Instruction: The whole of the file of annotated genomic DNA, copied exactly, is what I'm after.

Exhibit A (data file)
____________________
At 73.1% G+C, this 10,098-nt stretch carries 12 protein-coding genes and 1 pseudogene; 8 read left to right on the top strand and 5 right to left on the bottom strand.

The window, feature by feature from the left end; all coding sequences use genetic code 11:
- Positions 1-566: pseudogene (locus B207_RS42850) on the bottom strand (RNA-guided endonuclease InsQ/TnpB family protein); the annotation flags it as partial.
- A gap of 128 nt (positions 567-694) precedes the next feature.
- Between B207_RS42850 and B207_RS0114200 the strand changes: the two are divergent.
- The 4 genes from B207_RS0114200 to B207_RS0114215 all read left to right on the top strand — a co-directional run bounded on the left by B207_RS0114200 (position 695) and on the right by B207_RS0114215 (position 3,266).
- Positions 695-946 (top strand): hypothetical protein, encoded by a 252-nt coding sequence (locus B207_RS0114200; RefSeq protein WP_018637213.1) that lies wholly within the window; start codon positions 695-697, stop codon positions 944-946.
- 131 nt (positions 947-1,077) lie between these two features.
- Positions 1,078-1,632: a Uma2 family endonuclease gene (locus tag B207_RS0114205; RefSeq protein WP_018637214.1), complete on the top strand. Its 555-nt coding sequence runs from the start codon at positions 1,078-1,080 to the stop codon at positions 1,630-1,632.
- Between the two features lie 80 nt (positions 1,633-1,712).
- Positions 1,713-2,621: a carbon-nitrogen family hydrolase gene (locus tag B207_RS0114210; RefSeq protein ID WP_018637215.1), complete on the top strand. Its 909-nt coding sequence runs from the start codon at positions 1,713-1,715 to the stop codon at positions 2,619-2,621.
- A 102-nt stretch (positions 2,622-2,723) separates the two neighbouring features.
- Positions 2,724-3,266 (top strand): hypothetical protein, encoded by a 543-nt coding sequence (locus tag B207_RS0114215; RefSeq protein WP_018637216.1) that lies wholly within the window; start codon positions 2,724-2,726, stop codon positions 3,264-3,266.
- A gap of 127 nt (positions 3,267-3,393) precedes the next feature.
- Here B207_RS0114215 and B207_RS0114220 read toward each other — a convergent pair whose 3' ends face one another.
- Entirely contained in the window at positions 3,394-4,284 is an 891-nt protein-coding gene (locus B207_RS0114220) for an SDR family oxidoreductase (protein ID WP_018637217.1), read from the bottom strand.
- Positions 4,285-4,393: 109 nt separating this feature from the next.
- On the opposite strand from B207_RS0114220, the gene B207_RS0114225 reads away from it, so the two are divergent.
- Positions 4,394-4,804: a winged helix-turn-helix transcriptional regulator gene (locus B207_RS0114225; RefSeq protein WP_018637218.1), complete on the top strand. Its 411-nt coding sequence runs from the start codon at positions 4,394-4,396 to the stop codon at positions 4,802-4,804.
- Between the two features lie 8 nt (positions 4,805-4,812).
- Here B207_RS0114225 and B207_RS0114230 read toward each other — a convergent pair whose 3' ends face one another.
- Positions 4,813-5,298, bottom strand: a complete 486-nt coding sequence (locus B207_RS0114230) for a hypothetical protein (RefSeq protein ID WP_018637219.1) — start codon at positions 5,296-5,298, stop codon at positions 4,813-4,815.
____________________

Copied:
At 73.1% G+C, this 10,098-nt stretch carries 12 protein-coding genes and 1 pseudogene; 8 read left to right on the top strand and 5 right to left on the bottom strand.

The window, feature by feature from the left end; all coding sequences use genetic code 11:
- Positions 1-566: pseudogene (locus B207_RS42850) on the bottom strand (RNA-guided endonuclease InsQ/TnpB family protein); the annotation flags it as partial.
- A gap of 128 nt (positions 567-694) precedes the next feature.
- Between B207_RS42850 and B207_RS0114200 the strand changes: the two are divergent.
- The 4 genes from B207_RS0114200 to B207_RS0114215 all read left to right on the top strand — a co-directional run bounded on the left by B207_RS0114200 (position 695) and on the right by B207_RS0114215 (position 3,266).
- Positions 695-946 (top strand): hypothetical protein, encoded by a 252-nt coding sequence (locus B207_RS0114200; RefSeq protein WP_018637213.1) that lies wholly within the window; start codon positions 695-697, stop codon positions 944-946.
- 131 nt (positions 947-1,077) lie between these two features.
- Positions 1,078-1,632: a Uma2 family endonuclease gene (locus tag B207_RS0114205; RefSeq protein WP_018637214.1), complete on the top strand. Its 555-nt coding sequence runs from the start codon at positions 1,078-1,080 to the stop codon at positions 1,630-1,632.
- Between the two features lie 80 nt (positions 1,633-1,712).
- Positions 1,713-2,621: a carbon-nitrogen family hydrolase gene (locus tag B207_RS0114210; RefSeq protein ID WP_018637215.1), complete on the top strand. Its 909-nt coding sequence runs from the start codon at positions 1,713-1,715 to the stop codon at positions 2,619-2,621.
- A 102-nt stretch (positions 2,622-2,723) separates the two neighbouring features.
- Positions 2,724-3,266 (top strand): hypothetical protein, encoded by a 543-nt coding sequence (locus tag B207_RS0114215; RefSeq protein WP_018637216.1) that lies wholly within the window; start codon positions 2,724-2,726, stop codon positions 3,264-3,266.
- A gap of 127 nt (positions 3,267-3,393) precedes the next feature.
- Here B207_RS0114215 and B207_RS0114220 read toward each other — a convergent pair whose 3' ends face one another.
- Entirely contained in the window at positions 3,394-4,284 is an 891-nt protein-coding gene (locus B207_RS0114220) for an SDR family oxidoreductase (protein ID WP_018637217.1), read from the bottom strand.
- Positions 4,285-4,393: 109 nt separating this feature from the next.
- On the opposite strand from B207_RS0114220, the gene B207_RS0114225 reads away from it, so the two are divergent.
- Positions 4,394-4,804: a winged helix-turn-helix transcriptional regulator gene (locus B207_RS0114225; RefSeq protein WP_018637218.1), complete on the top strand. Its 411-nt coding sequence runs from the start codon at positions 4,394-4,396 to the stop codon at positions 4,802-4,804.
- Between the two features lie 8 nt (positions 4,805-4,812).
- Here B207_RS0114225 and B207_RS0114230 read toward each other — a convergent pair whose 3' ends face one another.
- Positions 4,813-5,298, bottom strand: a complete 486-nt coding sequence (locus B207_RS0114230) for a hypothetical protein (RefSeq protein ID WP_018637219.1) — start codon at positions 5,296-5,298, stop codon at positions 4,813-4,815.